The world’s latest female superhero has to worry about more than just defeating evil geniuses. She has to save the day while managing not to trip over her disguise: a full-length burqa.
Burka Avenger, a new Pakistani TV show, mixes silly, pencil-wielding martial arts with social commentary on education for women, the Taliban, and the traditional Muslim garb used to cover women from head to toe.
Set to air this August, the animated action-comedy show centers around Jiya, a teacher by day and a burqa-decked superhero by night. In the first episode, Vadero Pajero, a politician sporting loud bling, tries to shut down the Burka Avenger’s school so he can pocket the money given to him by a charity to run the school. Evil Baba Bandook, with a bushy beard and a strong resemblance to Taliban leaders, happily helps Pajero, asking, “What business do women have with education?”
After Bandook locks the school, a girl student named Ashu steps forward and argues, “The girls of today are the mothers of tomorrow. If the mothers are not educated, then future generations will also remain illiterate.” The Burka Avenger then fights Bandook’s henchmen with her martial arts moves and throws a pen to break the lock on the school.
The show’s theme draws from real-world examples: Last October, the Taliban shot Malala Yousafzai, a 14-year-old girl advocating for women’s education. Last week Yousafzai, who now lives in Birmingham, England, spoke in front of the U.N. in New York about the attack: “The terrorists thought that they would change our aims and stop our ambitions but nothing changed in my life except this: Weakness, fear, and hopelessness died. Strength, power, and courage was born."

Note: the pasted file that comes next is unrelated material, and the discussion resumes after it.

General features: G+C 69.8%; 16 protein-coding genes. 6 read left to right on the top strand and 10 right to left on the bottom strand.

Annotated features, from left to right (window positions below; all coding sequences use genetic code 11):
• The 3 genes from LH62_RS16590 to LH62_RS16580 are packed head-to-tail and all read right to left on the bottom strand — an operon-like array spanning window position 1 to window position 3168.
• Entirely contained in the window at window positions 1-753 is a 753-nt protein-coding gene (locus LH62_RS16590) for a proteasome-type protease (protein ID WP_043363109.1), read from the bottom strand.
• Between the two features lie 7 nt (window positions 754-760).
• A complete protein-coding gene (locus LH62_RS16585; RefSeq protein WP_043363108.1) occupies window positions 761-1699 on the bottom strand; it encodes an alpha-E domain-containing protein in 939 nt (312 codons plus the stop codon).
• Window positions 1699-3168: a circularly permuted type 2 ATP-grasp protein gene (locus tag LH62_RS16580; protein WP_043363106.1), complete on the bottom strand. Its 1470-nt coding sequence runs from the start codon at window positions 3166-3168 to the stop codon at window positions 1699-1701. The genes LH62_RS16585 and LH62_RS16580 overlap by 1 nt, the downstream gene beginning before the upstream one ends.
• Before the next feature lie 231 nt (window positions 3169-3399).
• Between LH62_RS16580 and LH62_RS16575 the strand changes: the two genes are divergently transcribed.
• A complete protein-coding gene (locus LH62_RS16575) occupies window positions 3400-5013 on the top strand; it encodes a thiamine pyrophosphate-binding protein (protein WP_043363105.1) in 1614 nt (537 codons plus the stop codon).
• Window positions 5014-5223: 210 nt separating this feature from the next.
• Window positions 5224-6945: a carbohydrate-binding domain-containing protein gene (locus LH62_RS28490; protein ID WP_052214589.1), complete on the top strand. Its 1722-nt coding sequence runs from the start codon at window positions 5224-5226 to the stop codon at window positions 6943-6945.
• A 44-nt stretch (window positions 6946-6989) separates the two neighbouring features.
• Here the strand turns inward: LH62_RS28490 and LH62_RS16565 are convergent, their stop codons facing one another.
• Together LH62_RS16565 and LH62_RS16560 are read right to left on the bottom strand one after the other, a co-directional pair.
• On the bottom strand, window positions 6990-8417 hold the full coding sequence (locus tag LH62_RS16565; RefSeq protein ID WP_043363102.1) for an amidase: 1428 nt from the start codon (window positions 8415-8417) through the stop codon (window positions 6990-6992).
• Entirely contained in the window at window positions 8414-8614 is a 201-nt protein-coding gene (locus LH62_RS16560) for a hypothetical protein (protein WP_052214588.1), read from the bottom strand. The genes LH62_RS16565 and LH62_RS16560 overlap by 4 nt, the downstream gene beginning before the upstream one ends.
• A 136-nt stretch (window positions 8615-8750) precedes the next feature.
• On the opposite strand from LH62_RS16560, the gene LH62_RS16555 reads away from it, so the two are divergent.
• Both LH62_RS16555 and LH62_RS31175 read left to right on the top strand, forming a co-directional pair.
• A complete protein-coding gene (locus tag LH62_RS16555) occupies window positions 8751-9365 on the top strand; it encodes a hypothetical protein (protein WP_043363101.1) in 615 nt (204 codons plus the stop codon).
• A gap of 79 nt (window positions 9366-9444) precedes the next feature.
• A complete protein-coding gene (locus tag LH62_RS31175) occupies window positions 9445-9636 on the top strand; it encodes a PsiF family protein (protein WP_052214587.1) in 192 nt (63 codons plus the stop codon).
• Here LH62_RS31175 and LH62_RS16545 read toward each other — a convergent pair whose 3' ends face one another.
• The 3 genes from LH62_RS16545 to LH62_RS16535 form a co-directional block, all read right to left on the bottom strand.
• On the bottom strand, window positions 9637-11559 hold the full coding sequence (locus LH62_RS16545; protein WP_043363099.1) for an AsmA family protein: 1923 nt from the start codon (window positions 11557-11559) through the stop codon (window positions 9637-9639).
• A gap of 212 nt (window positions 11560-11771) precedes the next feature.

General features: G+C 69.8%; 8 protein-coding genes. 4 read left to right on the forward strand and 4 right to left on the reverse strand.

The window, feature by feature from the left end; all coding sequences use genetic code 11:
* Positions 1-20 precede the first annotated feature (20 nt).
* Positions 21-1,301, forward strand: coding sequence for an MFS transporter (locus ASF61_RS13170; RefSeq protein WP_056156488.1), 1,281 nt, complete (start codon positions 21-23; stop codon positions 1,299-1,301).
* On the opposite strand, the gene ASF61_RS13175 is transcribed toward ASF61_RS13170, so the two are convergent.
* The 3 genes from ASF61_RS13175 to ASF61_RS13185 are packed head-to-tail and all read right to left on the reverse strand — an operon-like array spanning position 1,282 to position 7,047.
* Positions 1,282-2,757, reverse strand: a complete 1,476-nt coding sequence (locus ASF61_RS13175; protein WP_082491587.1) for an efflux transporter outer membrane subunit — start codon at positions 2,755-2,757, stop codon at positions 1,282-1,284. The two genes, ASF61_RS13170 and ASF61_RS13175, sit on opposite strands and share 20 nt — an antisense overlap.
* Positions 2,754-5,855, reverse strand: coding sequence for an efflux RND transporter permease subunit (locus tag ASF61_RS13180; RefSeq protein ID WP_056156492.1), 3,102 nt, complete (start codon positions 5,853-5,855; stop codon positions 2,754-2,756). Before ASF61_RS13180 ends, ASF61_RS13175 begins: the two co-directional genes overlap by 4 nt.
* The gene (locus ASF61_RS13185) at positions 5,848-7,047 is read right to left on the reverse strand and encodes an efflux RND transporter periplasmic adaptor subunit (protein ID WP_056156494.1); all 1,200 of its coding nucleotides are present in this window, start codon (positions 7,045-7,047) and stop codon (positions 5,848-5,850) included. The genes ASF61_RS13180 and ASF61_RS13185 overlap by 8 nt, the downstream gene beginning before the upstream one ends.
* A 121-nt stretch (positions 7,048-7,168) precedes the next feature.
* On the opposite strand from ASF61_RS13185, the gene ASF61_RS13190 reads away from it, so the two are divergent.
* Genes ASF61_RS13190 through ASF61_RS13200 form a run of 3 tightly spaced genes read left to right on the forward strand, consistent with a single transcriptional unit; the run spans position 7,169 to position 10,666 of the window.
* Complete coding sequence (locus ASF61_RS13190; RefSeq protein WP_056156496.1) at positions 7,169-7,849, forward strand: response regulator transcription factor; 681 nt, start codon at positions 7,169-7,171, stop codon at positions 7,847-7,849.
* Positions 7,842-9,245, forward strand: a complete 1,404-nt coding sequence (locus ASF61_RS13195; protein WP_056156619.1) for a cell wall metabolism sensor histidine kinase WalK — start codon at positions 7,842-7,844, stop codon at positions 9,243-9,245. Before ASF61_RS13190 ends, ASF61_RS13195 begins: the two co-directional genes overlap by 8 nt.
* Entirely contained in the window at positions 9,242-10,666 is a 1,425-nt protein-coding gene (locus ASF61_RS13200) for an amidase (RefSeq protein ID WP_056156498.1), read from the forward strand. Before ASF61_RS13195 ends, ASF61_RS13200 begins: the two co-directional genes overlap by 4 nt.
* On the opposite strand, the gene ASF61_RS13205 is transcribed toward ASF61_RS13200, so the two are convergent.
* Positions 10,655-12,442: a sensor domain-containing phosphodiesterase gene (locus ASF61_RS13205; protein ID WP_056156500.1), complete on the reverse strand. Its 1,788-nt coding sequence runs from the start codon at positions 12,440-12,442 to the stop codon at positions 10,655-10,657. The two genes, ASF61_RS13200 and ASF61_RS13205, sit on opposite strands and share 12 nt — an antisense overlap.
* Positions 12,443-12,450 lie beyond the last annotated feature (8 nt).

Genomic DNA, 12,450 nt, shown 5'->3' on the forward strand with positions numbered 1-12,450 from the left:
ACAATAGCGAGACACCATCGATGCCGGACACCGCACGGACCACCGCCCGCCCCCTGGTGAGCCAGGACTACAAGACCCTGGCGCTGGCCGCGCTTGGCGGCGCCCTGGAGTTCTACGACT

One of Pakistan’s biggest pop stars, Aaron Haroon Rashid, funded and designed Burka Avenger in an effort to emphasize the importance of girls’ education and other current social issues. He said he gave the super hero a full-length black burqa—which covers everything except her eyes and fingers—to give a local feel to the show.
“It’s not a sign of oppression,” Rashid said. “She is using the burqa to hide her identity like other superheroes. Since she is a woman, we could have dressed her up like Catwoman or Wonder Woman, but that probably wouldn’t have worked in Pakistan.”
The creators said the goal of the show is to entertain people and make them laugh while driving home these deeper points. In one episode, Bandook plans to take over the world with a robot, starting in London, New York, and Paris. The plan seems brilliant until one of his minions brings Bandook back to reality: “But how will we get visas to go to all those places?”
The female warrior fighting with school supplies is more than just superhero lore. As Yousafzai told the U.N.: “Let us wage a global struggle against illiteracy, poverty and terrorism and let us pick up our books and pens. They are our most powerful weapons. One child, one teacher, one pen and one book can change the world.”